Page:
Two Chicago-based documentarians who are making a film about computing legend Grace Hopper visited Illinois Tech on November 22 to speak to students in Lewis College of Human Sciences Assistant Professor Marie Hicks’s class on Women in Computing History (HIST 385). The filmmakers—Melissa Pierce and Marian Mangoubi—talked about the details of their work process and how they decided to make a documentary about the famous programming admiral. Their presentation was also peppered with lesser-known information about Hopper’s life. For instance, did you know that Hopper, whose career depended on orderly, programmatic thinking, was a pack rat whose home only had one place clear enough to sit down?
The filmmakers also discussed how to transition to using humanities knowledge outside the classroom, and how to turn one’s skills for historical research into a project or career outside of academia. Students gained valuable professional development knowledge in addition to learning more about the process of how to fund, staff, and film an independent movie.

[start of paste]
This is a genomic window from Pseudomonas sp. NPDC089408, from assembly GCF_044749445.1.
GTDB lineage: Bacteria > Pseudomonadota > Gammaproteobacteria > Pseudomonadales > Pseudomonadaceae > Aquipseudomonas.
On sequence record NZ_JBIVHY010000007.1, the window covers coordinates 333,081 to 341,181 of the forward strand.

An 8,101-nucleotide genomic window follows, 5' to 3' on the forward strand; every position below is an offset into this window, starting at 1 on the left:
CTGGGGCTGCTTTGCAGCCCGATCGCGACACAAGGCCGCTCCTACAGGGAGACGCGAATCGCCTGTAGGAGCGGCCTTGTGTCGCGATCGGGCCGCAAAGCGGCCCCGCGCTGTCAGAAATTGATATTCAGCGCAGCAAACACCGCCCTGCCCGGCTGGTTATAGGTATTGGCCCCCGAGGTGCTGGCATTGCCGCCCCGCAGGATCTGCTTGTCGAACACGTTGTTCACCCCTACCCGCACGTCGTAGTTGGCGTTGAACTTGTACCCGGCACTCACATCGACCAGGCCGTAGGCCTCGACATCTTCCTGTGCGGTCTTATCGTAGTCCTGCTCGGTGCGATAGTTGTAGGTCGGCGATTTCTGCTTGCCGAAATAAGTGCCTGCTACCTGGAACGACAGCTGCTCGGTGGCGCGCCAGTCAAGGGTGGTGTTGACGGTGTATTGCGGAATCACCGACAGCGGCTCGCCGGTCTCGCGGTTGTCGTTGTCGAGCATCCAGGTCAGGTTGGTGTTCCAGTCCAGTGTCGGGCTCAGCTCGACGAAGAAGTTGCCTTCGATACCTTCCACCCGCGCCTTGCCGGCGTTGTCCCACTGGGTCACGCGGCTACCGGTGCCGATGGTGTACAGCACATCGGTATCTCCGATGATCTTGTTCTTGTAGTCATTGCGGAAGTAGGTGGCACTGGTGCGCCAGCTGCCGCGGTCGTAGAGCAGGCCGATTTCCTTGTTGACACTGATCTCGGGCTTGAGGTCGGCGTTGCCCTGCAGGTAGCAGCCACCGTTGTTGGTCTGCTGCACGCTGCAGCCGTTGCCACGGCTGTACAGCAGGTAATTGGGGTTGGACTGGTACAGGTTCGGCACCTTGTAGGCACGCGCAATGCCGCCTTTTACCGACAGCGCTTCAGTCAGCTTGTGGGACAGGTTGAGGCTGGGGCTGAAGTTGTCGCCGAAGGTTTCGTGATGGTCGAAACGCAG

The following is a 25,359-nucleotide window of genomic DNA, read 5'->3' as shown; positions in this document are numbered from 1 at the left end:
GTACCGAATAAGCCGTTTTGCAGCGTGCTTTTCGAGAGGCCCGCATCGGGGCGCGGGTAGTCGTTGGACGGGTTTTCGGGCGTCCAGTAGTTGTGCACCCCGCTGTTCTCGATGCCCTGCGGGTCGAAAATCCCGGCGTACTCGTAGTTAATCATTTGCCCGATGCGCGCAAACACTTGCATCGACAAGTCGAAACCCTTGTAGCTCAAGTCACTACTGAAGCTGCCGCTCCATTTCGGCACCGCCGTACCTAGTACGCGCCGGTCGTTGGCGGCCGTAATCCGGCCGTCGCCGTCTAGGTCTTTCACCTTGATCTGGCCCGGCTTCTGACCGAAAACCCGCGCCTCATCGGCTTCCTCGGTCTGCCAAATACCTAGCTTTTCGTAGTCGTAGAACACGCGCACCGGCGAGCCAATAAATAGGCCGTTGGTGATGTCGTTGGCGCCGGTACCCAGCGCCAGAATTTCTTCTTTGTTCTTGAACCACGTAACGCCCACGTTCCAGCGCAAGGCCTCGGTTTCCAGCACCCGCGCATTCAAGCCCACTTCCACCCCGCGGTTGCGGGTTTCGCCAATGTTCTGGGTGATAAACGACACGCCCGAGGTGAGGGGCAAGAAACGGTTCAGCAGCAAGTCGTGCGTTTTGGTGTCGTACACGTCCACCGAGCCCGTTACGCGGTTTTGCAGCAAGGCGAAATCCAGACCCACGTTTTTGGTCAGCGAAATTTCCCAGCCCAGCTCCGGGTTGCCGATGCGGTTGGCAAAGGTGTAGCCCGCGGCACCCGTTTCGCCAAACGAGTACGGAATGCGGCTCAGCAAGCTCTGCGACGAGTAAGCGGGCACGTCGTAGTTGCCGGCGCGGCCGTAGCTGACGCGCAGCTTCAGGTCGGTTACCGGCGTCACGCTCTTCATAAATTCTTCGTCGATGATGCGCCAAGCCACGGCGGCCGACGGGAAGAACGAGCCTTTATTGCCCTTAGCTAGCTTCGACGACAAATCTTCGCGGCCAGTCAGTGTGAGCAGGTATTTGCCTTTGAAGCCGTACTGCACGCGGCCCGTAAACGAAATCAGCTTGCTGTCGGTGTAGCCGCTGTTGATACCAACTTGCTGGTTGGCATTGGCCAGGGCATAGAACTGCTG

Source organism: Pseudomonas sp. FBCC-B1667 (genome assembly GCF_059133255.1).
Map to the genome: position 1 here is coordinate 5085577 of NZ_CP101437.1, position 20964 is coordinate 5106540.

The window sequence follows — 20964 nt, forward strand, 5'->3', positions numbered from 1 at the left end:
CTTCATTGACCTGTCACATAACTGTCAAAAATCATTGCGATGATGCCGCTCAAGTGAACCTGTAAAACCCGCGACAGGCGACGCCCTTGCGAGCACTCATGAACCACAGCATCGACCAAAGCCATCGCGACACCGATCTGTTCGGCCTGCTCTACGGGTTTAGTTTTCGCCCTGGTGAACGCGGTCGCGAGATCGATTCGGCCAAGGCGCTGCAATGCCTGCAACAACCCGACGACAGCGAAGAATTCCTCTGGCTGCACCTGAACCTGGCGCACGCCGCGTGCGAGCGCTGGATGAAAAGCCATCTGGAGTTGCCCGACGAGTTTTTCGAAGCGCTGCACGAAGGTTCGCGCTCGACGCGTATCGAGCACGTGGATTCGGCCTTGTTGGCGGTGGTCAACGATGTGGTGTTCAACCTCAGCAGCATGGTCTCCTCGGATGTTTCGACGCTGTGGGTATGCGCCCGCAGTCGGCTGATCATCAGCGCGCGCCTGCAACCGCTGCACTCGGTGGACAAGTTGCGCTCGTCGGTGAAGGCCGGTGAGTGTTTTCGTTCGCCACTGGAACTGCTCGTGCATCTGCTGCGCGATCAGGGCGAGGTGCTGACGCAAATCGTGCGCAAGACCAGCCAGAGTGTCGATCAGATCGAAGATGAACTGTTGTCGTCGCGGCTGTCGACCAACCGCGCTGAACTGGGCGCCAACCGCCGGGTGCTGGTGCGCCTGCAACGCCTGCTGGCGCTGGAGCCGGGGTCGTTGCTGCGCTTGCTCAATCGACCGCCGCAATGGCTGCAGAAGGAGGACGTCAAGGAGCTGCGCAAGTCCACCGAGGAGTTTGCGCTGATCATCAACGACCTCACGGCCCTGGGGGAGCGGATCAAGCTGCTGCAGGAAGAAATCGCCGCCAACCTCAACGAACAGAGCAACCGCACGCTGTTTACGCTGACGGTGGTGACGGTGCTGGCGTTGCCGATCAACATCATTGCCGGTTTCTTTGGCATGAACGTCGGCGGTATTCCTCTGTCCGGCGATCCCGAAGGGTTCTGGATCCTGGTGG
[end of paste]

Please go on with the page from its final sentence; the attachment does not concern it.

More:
Pierce and Mangoubi’s film, Born with Curiousity, looks at Hopper’s story from a new perspective, and shows the importance of doing more than just adding women into the pre-existing narratives of “great man” computing history. Though Grace Hopper is synonymous with women in computing, many in tech-related fields still struggle to understand why it’s important to study women in computing. Hicks’s course, which appears to be the first course in the nation to teach the history of computing through the perspectives and experiences of women, focuses on helping students understand why certain perspectives have been left out of tech history, and what blind spots have developed in current high technology fields as a result. You can view the course syllabus here. The class will be offered again next fall.